Livin’ the scandal

Speaking of our grotesque rates of incarceration in the US – here’s a guy in California who was legally growing legal marijuana for a collective of medical marijuana dispensaries, who has been sentenced to two years in the slammer.

Robert Duncan moved from Los Angeles to Northern California in 2010 to manage marijuana growing operations for a collective of medical marijuana dispensaries. Although California voters legalized medical cannabis more than 17 years ago, the plant remains illegal under federal law, and the Obama administration launched a renewed crackdown on marijuana in California in 2011.

That October, Duncan’s grow house was raided. A few months later, U.S. Attorney Benjamin Wagner indicted him and others involved in the dispensary business on the grounds that it had grown too large. Despite California’s struggle with prison overcrowding, and despite new federal guidelines that say size should no longer be considered in prosecution decisions, Duncan, 31, was sentenced to two years in prison. He is scheduled to report to Mendota Federal Correctional Institution near Fresno, Calif., on Monday afternoon.

What is wrong with us?

Duncan reports his version:

I honestly had some stereotypes of what I expected to see when I got into the business — people who probably really didn’t need marijuana for medicinal purposes. But I was actually quite surprised to see people who were battling cancer, in wheelchairs, suffering from chronic pain from car accidents. It was quite justified. We had thousands and thousands of members of our cooperatives.

We hired lawyers from day one. We were entirely compliant with state law. It was shortly after the federal government said it would not intervene if people followed state law. We wanted to abide by the rules. None of us had criminal backgrounds. We’re all regular guys. The only reason we got into this was because the federal government said they wouldn’t intervene.

One of our stores in Sacramento, Medizen, was broken into once, and robbed once. Both times the police responded and police reports were filed, proving we were interacting with law enforcement like any other business would.

What’s the thinking here? Jobs for prison guards make this kind of thing totally worth it?


  1. Shatterface says

    The maximum ‘penalty’ for growing weed should be taxation – the same as any other business – and those growing it for medicinal purposes should be exempt of even that.

    My drug of choice is real ale; there are some fantastic micro-breweries in the UK. That’s really the model I’d propose for the growing and marketing of cannabis.

  2. hemlock says

    “Obama’s War On Weed”? Looking at that, more fact checking is needed. That is just hyperbole. Not from the US, but I’ve been to California and the whole medical thing is a joke and simply a front for the sellers to sell to anyone, including apparently to minors. Any compliance with regulations doesn’t seem to exist, some of the figures I’ve seen show more than 90% that access these “pharmacies” don’t have medical conditions like cancer or MS where it could potentially help.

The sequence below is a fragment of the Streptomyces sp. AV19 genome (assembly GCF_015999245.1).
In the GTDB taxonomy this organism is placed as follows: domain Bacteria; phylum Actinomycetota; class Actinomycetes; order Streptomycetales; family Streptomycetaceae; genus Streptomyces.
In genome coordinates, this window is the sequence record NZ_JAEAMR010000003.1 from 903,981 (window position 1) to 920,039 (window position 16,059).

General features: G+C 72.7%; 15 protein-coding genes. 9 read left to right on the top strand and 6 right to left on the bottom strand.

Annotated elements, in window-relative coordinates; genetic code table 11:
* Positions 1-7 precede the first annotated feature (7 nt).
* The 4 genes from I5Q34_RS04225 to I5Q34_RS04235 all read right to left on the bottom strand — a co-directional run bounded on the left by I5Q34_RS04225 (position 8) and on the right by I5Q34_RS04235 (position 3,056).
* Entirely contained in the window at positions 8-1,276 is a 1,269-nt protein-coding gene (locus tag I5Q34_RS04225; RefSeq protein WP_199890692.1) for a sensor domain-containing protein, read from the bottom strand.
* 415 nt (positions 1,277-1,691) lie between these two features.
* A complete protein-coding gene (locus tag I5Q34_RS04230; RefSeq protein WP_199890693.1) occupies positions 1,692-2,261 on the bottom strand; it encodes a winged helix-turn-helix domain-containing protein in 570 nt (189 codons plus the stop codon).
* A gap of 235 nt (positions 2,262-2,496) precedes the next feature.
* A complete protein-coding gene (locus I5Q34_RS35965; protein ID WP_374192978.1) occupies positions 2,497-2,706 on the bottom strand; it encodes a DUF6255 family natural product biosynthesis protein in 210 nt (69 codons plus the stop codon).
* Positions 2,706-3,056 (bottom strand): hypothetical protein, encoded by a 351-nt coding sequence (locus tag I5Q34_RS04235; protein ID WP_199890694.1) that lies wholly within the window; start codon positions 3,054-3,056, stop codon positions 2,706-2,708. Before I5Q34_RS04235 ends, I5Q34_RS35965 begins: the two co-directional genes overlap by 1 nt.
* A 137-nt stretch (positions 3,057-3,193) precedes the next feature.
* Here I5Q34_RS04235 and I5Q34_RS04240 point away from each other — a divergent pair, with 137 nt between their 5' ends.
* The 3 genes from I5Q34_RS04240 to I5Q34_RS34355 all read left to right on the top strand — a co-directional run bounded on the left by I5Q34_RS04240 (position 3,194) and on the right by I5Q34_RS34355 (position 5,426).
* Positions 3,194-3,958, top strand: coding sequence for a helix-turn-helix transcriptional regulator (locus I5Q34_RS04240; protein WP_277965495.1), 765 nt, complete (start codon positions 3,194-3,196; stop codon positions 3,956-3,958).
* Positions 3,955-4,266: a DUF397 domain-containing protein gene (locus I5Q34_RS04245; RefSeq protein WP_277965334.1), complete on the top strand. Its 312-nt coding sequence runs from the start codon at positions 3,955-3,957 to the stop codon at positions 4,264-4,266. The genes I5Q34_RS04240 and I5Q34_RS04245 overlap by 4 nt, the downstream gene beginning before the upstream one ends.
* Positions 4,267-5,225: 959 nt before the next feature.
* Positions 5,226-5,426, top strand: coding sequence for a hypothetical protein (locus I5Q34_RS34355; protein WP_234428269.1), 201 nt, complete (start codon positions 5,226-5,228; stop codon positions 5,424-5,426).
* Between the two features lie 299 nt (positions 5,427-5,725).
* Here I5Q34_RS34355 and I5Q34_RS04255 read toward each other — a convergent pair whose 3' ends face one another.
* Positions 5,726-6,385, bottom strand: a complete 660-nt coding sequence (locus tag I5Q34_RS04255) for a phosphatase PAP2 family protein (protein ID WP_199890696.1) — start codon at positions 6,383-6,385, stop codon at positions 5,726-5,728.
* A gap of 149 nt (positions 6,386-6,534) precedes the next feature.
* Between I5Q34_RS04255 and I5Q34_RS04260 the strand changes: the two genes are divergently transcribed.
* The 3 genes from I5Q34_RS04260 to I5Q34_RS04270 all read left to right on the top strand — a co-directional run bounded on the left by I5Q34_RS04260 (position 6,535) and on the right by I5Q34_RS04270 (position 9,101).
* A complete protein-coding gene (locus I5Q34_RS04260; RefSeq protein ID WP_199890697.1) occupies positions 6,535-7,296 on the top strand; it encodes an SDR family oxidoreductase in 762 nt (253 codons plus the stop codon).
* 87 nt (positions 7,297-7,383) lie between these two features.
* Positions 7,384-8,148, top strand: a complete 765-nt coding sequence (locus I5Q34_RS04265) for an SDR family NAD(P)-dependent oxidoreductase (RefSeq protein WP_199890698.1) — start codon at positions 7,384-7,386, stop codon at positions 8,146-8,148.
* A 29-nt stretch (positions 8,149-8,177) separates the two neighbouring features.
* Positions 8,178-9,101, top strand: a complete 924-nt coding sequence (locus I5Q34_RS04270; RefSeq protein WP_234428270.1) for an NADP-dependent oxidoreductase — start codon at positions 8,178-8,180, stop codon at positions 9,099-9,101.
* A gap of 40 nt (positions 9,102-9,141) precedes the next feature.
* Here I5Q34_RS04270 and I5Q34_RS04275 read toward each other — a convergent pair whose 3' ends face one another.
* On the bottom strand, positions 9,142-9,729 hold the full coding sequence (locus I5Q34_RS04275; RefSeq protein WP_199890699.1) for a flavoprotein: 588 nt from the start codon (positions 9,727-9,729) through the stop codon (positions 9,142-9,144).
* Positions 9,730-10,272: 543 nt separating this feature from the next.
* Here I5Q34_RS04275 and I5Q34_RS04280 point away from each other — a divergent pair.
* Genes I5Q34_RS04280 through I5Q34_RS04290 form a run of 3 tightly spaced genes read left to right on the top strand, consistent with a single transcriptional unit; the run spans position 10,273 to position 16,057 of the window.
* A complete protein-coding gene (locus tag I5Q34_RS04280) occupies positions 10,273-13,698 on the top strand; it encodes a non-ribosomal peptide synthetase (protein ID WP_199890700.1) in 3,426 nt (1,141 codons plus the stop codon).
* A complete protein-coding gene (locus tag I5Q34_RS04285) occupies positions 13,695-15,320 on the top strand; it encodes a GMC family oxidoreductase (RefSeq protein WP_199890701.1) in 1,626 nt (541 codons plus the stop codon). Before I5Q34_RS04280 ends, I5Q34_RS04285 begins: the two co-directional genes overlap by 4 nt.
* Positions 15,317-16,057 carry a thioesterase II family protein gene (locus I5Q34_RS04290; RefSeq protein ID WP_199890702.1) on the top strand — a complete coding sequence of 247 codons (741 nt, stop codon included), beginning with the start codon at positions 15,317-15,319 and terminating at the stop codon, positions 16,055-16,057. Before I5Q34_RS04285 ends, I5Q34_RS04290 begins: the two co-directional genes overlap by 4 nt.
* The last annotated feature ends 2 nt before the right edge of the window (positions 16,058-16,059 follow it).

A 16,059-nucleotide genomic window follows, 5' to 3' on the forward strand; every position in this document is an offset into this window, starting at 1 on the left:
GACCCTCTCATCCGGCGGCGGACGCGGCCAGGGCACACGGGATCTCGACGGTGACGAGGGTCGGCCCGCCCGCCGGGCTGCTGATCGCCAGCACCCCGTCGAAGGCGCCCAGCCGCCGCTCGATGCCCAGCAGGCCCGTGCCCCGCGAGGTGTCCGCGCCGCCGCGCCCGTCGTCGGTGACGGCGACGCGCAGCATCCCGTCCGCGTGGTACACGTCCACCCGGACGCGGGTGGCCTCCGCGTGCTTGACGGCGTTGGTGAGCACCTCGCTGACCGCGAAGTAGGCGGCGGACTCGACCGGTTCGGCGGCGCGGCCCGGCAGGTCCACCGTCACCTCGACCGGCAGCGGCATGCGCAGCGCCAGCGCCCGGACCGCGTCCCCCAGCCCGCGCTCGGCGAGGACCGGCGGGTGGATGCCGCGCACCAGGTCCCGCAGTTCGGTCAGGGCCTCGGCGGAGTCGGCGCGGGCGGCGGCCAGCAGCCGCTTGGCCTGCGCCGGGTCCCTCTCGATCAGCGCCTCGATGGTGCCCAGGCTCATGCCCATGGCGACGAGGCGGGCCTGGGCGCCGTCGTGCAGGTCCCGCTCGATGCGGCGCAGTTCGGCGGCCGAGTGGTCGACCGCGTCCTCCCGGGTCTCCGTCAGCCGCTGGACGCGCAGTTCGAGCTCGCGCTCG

If marijuana is really for medical use, then it is relevant for authorities to set regulations and also enforce them by ensuring that the those that profit off this actually follow them. For a starter, they’ve sent warning notes about such things as operating too close to schools. That seems to be a fairly simple thing to comply with. But no, that’s a “crackdown”. If they want it to be legal then instead of writing screeds they could lobby to legalise completely instead of protesting that they have to operate within the law instead of just profiting off selling freely with only lip service paid to providing it for medical purposes.

    “I paid about $800 to consult with a lawyer who specializes in this field before I said yes,” Duncan wrote. “He said, ‘You know, they don’t really raid anymore, these things are fewer and fewer far between.’ “If they do go after people, he said, they go after the kingpin, the person who’s in charge of everything.”

    As for Duncan, I don’t know if the claims holds that he did all the right thing and is just an innocent victim. In his own words, what he thought and the advice he received seem to show he did know that there was definite proposition the operation was dodgy and could breach laws. Then based on the advice he got, he decided there was low to no risk of him getting caught. And even in the situation where they did get sprung, they based their reasoning on that if they did get caught others would be in the firing line. As he says “The only reason we got into this was because the federal government said they wouldn’t intervene.”

    Well, you can’t bank on that when bypassing the law. Problem is that the US government according to the linked article said it wouldn’t intervene with patients or caregivers that act in compliance with laws to supply it too them, which is rather different. Different enough that they could validly lay charges. That being said, there’s the another issue and that is imprisonment which seems to be something that could and perhaps should be changed being rather heavy handed for what is a non-violent offence.

    According to the prosecutor: “Unfortunately, he received legal advice about this activity only from those with a financial interest in the marijuana industry and drank the Coolaide [sic] with those around him,” Bender, the federal prosecutor who works under U.S. Attorney Ben Wagner, wrote in the sentencing memo.

    “In the end, he was soon involved in a fast growing illegal business that caught the attention of law enforcement,” Bender wrote. “In the end, defendant Duncan did not exercise mature judgment but, given his age and circumstances, his faulty decision making is somewhat easier to understand.”

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